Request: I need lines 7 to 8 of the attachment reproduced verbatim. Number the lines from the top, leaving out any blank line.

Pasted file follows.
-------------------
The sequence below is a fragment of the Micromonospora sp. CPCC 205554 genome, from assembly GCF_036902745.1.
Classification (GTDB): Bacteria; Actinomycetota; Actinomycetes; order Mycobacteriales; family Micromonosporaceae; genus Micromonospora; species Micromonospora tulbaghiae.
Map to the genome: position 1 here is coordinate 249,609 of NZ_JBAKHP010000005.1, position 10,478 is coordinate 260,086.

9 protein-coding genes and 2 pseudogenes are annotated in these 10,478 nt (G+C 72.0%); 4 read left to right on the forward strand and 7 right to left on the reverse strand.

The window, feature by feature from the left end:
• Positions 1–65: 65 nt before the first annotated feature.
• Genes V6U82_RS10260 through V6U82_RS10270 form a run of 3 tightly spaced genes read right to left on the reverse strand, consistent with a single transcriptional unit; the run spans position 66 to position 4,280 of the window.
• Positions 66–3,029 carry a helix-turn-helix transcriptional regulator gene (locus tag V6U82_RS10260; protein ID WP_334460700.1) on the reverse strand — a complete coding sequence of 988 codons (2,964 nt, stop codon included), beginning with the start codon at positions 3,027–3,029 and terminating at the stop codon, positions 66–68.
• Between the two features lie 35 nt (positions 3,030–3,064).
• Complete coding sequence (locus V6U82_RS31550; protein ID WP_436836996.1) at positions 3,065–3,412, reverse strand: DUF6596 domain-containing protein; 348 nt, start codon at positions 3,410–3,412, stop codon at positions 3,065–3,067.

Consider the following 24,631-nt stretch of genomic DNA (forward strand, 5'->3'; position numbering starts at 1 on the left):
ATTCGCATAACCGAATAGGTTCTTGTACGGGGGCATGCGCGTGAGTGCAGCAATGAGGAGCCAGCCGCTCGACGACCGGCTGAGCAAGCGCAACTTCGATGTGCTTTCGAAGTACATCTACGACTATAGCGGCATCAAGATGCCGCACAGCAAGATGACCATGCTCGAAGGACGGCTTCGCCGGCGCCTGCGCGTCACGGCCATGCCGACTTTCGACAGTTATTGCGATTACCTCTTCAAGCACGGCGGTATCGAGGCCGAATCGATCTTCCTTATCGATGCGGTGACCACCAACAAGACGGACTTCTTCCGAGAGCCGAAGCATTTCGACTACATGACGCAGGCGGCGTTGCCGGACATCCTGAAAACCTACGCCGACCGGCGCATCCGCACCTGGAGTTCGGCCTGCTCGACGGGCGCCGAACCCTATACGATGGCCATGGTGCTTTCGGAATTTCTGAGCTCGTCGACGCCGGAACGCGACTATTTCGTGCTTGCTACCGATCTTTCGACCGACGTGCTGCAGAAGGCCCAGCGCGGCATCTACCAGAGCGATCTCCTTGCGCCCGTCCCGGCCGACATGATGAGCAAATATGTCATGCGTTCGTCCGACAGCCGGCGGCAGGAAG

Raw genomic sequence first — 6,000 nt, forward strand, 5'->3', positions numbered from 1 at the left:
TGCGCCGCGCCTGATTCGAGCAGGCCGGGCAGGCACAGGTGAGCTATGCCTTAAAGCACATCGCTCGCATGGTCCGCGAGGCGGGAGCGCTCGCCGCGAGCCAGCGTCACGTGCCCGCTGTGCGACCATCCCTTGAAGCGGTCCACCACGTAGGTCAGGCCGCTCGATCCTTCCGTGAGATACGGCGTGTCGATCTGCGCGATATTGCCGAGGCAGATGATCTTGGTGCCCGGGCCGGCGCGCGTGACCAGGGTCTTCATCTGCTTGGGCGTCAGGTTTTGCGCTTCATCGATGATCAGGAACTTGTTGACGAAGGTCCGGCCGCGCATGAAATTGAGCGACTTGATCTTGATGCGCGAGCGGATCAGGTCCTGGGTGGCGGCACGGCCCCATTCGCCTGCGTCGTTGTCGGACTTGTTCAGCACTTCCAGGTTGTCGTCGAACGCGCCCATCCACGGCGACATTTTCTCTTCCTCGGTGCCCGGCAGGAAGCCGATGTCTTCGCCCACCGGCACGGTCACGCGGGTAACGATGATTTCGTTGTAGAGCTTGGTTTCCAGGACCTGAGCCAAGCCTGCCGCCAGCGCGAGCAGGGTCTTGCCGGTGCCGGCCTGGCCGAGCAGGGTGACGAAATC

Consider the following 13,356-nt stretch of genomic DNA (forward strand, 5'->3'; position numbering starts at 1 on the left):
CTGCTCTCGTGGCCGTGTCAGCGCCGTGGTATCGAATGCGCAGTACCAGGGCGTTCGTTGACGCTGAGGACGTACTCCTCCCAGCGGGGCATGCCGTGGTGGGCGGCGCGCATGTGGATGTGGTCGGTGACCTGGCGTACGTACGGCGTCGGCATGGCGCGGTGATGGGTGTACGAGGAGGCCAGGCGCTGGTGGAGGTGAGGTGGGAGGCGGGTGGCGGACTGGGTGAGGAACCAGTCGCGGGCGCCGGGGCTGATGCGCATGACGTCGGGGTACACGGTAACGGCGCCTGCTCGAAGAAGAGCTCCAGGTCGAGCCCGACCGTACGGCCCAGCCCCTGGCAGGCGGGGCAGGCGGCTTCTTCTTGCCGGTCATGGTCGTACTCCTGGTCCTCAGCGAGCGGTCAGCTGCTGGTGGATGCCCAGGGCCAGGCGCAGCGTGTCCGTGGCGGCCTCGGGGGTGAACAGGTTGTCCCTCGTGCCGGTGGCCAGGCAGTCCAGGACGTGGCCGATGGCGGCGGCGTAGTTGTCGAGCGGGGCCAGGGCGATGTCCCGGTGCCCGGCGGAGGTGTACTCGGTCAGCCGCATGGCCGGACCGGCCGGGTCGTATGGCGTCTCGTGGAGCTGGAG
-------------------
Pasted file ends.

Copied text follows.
• Genes V6U82_RS10260 through V6U82_RS10270 form a run of 3 tightly spaced genes read right to left on the reverse strand, consistent with a single transcriptional unit; the run spans position 66 to position 4,280 of the window.
• Positions 66–3,029 carry a helix-turn-helix transcriptional regulator gene (locus tag V6U82_RS10260; protein ID WP_334460700.1) on the reverse strand — a complete coding sequence of 988 codons (2,964 nt, stop codon included), beginning with the start codon at positions 3,027–3,029 and terminating at the stop codon, positions 66–68.